As the economic downturn worsens, HR is faced with managing redundancies. In the last part of a three-part feature, Craig Donaldson looks at organisational rebuilding and how to boost employee morale and engagement in the wake of job losses
Redundancies are commonplace in many organisa
tions in times of economic hardship. While this is
a fact of life for the survival of some organisations,
an important step to help shore up the sustainability and
long-term profitability of an organisation is the process
of organisational rebuilding.
Getting the redundancy process right in the first place
is key to organisational rebuilding. HR plays a signifi
cant role in both – in supporting the business strategy of
an organisation and assisting line managers with the
process of implementing redundancies.
Geoff Donington, CEO of the Donington Group,
says HR has a number of responsibilities when it
comes to redundancies. He says HR’s first role is to
support the organisation and develop a detailed plan in
line with business strategy for preparing for redundan
cies. The second responsibility is to support line man
agers in delivering news of redundancies, while the
third responsibility is in helping line managers with
“In case of a major restructure, HR has got its
hands full. HR has to partner with line managers
because it’s the duty of the line managers to tell the
person whose role is being made redundant, and HR
works alongside line managers in this process,”
Nick Plummer, director of Directioneering, says
organisations need to ensure their frontline managers
plan and communicate the process of redundancies with
support from HR resources or from external outplace
ment firms. “It is extremely critical to take care of the
logistics,” he says.
“Proper planning leads to good training (individually
or in a group) and excellent communication, resulting in
well-prepared frontline managers who are able to handle
the process smoothly and support the exiting staff with
grace and dignity.”
Simon Moylan, general manager of talent manage
ment for Hudson, says that, as stressful as staff mem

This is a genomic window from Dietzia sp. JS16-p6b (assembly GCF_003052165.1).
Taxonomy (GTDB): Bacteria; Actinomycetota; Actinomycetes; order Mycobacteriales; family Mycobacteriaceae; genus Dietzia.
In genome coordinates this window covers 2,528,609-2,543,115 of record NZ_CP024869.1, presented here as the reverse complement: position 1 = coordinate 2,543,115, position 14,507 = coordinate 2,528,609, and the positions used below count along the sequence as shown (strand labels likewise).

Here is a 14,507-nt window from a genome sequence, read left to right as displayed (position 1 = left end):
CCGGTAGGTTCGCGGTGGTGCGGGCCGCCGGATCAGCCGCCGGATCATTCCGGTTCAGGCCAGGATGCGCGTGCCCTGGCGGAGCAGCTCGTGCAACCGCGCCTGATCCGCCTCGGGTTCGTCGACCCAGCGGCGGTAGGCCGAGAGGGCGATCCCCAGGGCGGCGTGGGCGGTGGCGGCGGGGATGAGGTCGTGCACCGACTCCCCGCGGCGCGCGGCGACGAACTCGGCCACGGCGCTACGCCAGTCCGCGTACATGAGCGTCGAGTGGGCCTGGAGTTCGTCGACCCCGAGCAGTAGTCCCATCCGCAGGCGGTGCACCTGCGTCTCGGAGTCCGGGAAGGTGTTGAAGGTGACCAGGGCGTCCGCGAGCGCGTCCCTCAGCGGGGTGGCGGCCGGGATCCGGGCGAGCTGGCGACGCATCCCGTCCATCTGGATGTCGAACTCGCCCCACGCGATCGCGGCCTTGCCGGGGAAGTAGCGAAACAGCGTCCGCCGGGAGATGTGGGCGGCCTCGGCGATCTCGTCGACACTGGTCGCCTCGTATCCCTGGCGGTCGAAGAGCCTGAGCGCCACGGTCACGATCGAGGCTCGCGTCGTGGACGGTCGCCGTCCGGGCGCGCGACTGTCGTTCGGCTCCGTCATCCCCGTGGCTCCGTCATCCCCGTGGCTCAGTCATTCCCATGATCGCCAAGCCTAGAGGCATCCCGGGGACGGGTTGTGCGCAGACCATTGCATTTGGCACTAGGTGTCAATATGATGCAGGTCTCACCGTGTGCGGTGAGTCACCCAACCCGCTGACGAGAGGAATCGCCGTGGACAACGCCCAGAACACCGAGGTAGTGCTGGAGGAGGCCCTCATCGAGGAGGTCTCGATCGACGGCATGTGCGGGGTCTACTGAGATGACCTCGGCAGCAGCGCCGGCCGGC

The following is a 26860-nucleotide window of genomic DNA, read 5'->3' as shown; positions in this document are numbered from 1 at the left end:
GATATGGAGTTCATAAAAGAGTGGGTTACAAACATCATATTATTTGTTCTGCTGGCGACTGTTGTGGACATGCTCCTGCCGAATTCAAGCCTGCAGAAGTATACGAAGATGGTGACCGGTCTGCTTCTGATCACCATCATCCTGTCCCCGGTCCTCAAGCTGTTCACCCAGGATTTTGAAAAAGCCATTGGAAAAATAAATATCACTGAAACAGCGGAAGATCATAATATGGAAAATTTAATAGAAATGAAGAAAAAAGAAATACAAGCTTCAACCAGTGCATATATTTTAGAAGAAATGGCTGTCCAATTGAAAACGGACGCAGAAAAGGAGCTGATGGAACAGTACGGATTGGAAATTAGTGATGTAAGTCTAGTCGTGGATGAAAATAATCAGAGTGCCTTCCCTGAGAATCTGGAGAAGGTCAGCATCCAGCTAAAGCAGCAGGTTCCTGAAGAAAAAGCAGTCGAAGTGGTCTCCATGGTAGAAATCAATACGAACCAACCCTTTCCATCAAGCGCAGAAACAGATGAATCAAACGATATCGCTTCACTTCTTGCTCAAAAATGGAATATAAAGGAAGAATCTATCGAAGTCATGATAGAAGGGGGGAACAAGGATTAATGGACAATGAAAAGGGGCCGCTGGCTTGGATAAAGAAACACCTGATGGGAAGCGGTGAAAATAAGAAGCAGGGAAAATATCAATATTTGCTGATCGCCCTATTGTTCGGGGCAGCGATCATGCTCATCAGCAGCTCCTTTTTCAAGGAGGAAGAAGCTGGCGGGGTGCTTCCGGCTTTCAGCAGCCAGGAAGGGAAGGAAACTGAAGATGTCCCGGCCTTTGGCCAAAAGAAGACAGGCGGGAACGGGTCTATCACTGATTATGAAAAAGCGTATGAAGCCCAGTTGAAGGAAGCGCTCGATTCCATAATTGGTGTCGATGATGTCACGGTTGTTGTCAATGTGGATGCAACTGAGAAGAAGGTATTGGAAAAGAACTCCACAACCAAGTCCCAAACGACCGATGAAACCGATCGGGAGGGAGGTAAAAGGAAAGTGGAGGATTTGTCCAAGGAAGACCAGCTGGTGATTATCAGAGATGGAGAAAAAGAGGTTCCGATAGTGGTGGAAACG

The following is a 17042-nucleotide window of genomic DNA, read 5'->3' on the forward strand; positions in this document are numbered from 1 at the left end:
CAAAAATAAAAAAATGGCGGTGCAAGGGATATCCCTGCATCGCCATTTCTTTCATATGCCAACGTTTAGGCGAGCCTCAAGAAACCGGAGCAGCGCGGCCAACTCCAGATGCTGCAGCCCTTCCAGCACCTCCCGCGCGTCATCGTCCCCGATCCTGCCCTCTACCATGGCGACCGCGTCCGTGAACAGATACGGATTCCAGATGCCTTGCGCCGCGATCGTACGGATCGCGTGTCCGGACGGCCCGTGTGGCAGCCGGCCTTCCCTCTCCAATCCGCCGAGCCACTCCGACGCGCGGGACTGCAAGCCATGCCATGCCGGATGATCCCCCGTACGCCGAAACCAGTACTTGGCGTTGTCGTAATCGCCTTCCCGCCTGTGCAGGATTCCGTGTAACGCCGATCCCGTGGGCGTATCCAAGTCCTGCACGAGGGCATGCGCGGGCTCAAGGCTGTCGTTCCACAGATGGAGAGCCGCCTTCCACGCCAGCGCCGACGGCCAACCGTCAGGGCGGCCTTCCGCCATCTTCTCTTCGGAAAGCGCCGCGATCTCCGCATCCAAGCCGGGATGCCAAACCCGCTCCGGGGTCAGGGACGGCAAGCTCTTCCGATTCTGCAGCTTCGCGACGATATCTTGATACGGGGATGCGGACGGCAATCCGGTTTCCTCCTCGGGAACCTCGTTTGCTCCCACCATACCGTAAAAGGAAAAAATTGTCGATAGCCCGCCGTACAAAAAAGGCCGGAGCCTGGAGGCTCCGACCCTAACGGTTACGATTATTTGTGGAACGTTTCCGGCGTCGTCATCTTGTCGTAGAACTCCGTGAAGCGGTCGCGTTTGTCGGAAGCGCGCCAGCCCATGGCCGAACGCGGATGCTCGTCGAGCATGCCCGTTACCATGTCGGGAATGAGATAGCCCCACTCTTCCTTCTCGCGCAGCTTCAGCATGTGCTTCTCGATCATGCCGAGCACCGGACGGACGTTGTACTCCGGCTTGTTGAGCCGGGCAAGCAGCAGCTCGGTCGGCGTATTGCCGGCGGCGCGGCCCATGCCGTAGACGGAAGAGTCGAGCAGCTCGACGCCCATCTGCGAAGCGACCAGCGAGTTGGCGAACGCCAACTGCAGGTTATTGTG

ber separations can be, there are ways to conduct these
processes sensitively and with dignity for all parties.
“The first rule of redundancies is that the line manag
er must own the process and take responsibility for
advising their direct reports,” he says.
HR can assist by providing effective separation
training for managers covering topics such as: clearly
conveying the message – why the position is redun
dant; clarifying issues; monitoring the staff member’s
reactions; explaining procedures; explaining the letter
of departure; concluding the interview diplomatically;
introducing outplacement/assistance provided; and
responding to reactions.
Handling the redundancy process
Redundancies often have a significant impact on organi
sations. Culture, morale, employee engagement and pro
ductivity can all take a significant hits if the process is
not managed well.
David Reynolds, executive general manager of
Chandler Macleod Consulting, says that if the redun
dancy process is well handled and planned, staff who
have lost their jobs will feel they have been treated
with dignity and respect, with professional support
both on the day of the announcement as well as post-
separation. “Managers will have delivered the mes
sage in a confident, empathetic and professional man
ner, and staff will not feel resentful of the individual
manager,” he says.
Moylan says the organisational impact of redundan
cies is usually a result of the process that is followed.
“The effect on organisations is normally a direct meas
ure of two factors: the quality and clarity of the commu
nication of the decisions and rationale; and the treatment
of leaving employees,” he says.
“Open, clear, transparent communication that leaves
no room for misinterpretation or misunderstanding, and
a fair and reasonable process normally results in min
imised impact on the remaining employees.”
In this case, he says employees may be upset by the
person leaving, but understand the reasoning behind
decisions and can see that those employees affected have
been treated with respect and dignity. When communi
cation is not clear or comprehensive, Moylan says,
remaining employees will tend to create their own ver